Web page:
On July 14, 2016, the U.S. Food and Drug Administration (the "FDA") released draft guidance on the codevelopment of therapeutic products (such as pharmaceuticals) and companion tests that are used to determine if the therapeutic products will be safe and effective.
The codevelopment of therapeutic products and companion tests, known as in vitro companion diagnostic devices ("IVD companion diagnostics"), is not new. In 1998, the FDA approved both the cancer drug Herceptin along with an IVD companion diagnostic called HercepTest. HercepTest measures the expression of human epidural growth factor receptor 2 (HER-2) in breast cancer tissue. Some breast cancer cells have too many copies of the HER-2 gene, which can lead to an overproduction of proteins that cause cell growth. Herceptin works by attaching itself to the HER-2 receptor, thereby reducing the overproduction of these proteins. However, only 25 to 30% of those with breast cancer overexpress the HER-2 gene. As an IVD companion diagnostic, HercepTest allows physicians to determine whether their patients overexpress the HER-2 gene and would benefit from Herceptin.
The FDA defines an IVD companion diagnostic as an in vitro device that provides information that is essential to the safe and effective use of its corresponding therapeutic product. According to the draft guidance, IVD companion diagnostics can be used to:
- identify patients who are most likely to benefit from the therapeutic product;
- identify patients likely to be at increased risk for serious adverse reactions as a result of treatment with the therapeutic product;
- monitor response to treatment with the therapeutic product for the purpose of adjusting treatment (e.g., schedule, dose, discontinuation) to achieve improved safety or effectiveness; or
- identify patients in the population for whom the therapeutic product has been adequately studied and found to be safe and effective (i.e., there is insufficient information about the safety and effectiveness of the therapeutic product in any other population).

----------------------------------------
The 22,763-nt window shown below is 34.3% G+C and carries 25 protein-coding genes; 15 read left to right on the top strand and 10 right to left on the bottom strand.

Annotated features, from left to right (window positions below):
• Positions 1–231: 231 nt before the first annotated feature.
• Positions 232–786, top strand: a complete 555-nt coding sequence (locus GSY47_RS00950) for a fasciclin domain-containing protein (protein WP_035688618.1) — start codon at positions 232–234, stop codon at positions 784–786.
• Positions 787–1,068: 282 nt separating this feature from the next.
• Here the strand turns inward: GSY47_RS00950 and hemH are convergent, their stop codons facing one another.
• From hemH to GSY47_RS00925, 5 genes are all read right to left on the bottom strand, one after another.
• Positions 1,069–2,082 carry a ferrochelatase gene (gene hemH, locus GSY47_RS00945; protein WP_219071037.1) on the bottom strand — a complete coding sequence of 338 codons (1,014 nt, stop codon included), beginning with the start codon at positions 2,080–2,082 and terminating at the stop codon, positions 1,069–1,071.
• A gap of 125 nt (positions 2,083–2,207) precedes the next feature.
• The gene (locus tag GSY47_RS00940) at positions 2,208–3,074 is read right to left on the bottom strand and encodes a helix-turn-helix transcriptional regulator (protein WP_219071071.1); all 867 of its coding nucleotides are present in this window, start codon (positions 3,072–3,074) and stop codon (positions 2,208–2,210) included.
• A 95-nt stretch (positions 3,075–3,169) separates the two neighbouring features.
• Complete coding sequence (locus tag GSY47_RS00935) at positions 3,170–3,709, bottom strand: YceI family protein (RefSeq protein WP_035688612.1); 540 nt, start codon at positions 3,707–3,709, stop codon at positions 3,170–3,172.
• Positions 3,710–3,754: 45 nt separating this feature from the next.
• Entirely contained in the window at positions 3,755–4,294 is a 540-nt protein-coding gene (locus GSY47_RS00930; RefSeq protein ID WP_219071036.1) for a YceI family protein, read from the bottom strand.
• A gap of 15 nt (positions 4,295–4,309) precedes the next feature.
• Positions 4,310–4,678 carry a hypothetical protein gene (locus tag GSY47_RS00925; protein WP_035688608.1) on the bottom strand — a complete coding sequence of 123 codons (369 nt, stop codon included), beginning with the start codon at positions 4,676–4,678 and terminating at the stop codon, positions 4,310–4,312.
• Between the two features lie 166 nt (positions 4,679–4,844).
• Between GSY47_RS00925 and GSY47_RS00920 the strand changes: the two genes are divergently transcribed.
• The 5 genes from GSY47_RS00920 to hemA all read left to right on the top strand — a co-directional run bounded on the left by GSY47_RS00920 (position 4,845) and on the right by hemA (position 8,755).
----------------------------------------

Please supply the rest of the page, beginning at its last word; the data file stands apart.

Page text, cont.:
The above list illustrates the extraordinary power of IVD companion diagnostics to inform the development and use of therapeutic products. It is therefore not surprising that the FDA generally believes that IVD companion diagnostics should be either approved, granted a de novo request or cleared by FDA contemporaneously with the approval of the corresponding therapeutic product.
The discovery of "biomarkers" like HER-2 have increased tremendously, and, as the FDA notes in the draft guidance, the codevelopment of IVD companion diagnostics and therapeutic products is critical to the advancement of precision medicine. To facilitate these advances, the FDA's draft guidance provides developers with principles that can help them effectively codevelop the products while satisfying FDA's regulatory requirements. The draft guidance specifically focuses on the following four topics:
- general principles to guide codevelopment to support obtaining contemporaneous marketing authorization for a therapeutic product and its corresponding IVD companion diagnostic,
- certain regulatory requirements that sponsors should be aware of as they develop such products,
- considerations for planning and executing a therapeutic product clinical trial that also includes the investigation of an IVD companion diagnostic, and
- administrative issues in the submission process for the therapeutic product and IVD companion diagnostic.
The codevelopment of these products presents unique challenges given that therapeutic products and IVDs companion diagnostics are typically developed on different schedules, are subject to different regulatory requirements, and have different points of interaction with the appropriate review review centers at FDA. Cooperation--both among the codevelopers and between the codevelopers and the FDA--is a crucial part of the navigating the codevelopment process.
Comments on the draft guidance can be submitted here. They are due by October 13, 2016.